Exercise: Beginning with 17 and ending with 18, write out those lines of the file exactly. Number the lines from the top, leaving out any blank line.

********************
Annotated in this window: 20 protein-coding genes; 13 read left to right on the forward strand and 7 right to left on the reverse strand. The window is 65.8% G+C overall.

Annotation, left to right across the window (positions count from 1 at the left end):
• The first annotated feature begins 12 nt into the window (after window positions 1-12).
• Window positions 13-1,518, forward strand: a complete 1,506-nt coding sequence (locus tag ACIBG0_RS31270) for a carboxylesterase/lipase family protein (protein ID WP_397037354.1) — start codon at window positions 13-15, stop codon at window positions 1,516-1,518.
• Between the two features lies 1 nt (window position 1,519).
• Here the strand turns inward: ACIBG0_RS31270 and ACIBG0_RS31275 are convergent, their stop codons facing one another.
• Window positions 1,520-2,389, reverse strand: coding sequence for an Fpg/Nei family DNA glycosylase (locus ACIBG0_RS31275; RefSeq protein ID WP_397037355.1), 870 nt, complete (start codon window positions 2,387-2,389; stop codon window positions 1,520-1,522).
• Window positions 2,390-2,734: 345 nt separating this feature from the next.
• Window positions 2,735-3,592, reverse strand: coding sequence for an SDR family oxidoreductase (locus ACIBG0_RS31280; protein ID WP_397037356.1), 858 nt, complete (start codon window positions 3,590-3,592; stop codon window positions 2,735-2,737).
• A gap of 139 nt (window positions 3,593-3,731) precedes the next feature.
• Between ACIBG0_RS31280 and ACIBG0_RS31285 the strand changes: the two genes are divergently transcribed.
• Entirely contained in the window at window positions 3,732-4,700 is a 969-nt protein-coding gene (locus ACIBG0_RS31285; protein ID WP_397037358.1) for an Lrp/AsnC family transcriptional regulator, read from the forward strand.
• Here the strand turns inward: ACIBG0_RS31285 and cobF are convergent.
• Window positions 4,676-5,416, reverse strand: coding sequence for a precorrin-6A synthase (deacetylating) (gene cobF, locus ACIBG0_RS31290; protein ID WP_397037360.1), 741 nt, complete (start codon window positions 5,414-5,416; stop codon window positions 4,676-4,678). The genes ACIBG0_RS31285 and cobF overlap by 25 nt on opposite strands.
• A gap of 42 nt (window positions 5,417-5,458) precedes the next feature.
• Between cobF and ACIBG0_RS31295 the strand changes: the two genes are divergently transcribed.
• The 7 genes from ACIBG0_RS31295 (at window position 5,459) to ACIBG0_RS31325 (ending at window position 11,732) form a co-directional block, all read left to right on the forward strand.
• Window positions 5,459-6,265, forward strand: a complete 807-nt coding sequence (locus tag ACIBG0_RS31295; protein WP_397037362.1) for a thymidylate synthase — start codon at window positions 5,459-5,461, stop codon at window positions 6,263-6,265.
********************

• The 7 genes from ACIBG0_RS31295 (at window position 5,459) to ACIBG0_RS31325 (ending at window position 11,732) form a co-directional block, all read left to right on the forward strand.
• Window positions 5,459-6,265, forward strand: a complete 807-nt coding sequence (locus tag ACIBG0_RS31295; protein WP_397037362.1) for a thymidylate synthase — start codon at window positions 5,459-5,461, stop codon at window positions 6,263-6,265.